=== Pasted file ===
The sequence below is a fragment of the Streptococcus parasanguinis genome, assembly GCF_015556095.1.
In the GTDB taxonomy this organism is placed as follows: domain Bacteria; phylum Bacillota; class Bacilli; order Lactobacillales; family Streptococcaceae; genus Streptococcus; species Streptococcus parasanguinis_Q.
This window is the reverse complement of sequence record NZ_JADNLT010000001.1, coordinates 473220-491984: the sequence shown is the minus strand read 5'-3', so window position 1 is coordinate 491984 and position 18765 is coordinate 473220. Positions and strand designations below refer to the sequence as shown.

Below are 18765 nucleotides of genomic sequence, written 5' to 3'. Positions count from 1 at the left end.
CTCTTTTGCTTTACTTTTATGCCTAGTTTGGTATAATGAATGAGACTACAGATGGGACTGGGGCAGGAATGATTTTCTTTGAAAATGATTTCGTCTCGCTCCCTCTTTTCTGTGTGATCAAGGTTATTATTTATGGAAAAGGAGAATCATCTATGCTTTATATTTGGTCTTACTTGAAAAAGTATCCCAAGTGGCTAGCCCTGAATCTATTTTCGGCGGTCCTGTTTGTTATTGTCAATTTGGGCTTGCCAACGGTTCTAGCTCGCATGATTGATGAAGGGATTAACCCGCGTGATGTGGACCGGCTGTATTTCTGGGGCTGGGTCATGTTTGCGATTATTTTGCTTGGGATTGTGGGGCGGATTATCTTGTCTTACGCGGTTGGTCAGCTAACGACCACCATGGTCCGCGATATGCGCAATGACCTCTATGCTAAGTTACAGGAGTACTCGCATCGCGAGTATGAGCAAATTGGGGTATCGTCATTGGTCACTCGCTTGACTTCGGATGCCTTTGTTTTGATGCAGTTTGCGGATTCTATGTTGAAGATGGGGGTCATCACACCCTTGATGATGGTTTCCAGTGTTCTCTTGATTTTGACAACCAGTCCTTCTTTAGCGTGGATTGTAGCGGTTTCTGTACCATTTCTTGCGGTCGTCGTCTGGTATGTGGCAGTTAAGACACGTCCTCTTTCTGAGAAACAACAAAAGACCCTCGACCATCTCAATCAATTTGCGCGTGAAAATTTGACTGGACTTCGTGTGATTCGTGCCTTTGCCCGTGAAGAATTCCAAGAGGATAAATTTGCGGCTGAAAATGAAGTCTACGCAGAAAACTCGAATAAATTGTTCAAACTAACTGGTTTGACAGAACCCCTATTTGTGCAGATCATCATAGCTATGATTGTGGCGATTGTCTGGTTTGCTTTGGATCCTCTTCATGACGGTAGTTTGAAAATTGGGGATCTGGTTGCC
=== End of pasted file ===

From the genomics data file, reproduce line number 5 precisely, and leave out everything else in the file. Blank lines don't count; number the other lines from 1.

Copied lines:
CTCTTTTGCTTTACTTTTATGCCTAGTTTGGTATAATGAATGAGACTACAGATGGGACTGGGGCAGGAATGATTTTCTTTGAAAATGATTTCGTCTCGCTCCCTCTTTTCTGTGTGATCAAGGTTATTATTTATGGAAAAGGAGAATCATCTATGCTTTATATTTGGTCTTACTTGAAAAAGTATCCCAAGTGGCTAGCCCTGAATCTATTTTCGGCGGTCCTGTTTGTTATTGTCAATTTGGGCTTGCCAACGGTTCTAGCTCGCATGATTGATGAAGGGATTAACCCGCGTGATGTGGACCGGCTGTATTTCTGGGGCTGGGTCATGTTTGCGATTATTTTGCTTGGGATTGTGGGGCGGATTATCTTGTCTTACGCGGTTGGTCAGCTAACGACCACCATGGTCCGCGATATGCGCAATGACCTCTATGCTAAGTTACAGGAGTACTCGCATCGCGAGTATGAGCAAATTGGGGTATCGTCATTGGTCACTCGCTTGACTTCGGATGCCTTTGTTTTGATGCAGTTTGCGGATTCTATGTTGAAGATGGGGGTCATCACACCCTTGATGATGGTTTCCAGTGTTCTCTTGATTTTGACAACCAGTCCTTCTTTAGCGTGGATTGTAGCGGTTTCTGTACCATTTCTTGCGGTCGTCGTCTGGTATGTGGCAGTTAAGACACGTCCTCTTTCTGAGAAACAACAAAAGACCCTCGACCATCTCAATCAATTTGCGCGTGAAAATTTGACTGGACTTCGTGTGATTCGTGCCTTTGCCCGTGAAGAATTCCAAGAGGATAAATTTGCGGCTGAAAATGAAGTCTACGCAGAAAACTCGAATAAATTGTTCAAACTAACTGGTTTGACAGAACCCCTATTTGTGCAGATCATCATAGCTATGATTGTGGCGATTGTCTGGTTTGCTTTGGATCCTCTTCATGACGGTAGTTTGAAAATTGGGGATCTGGTTGCC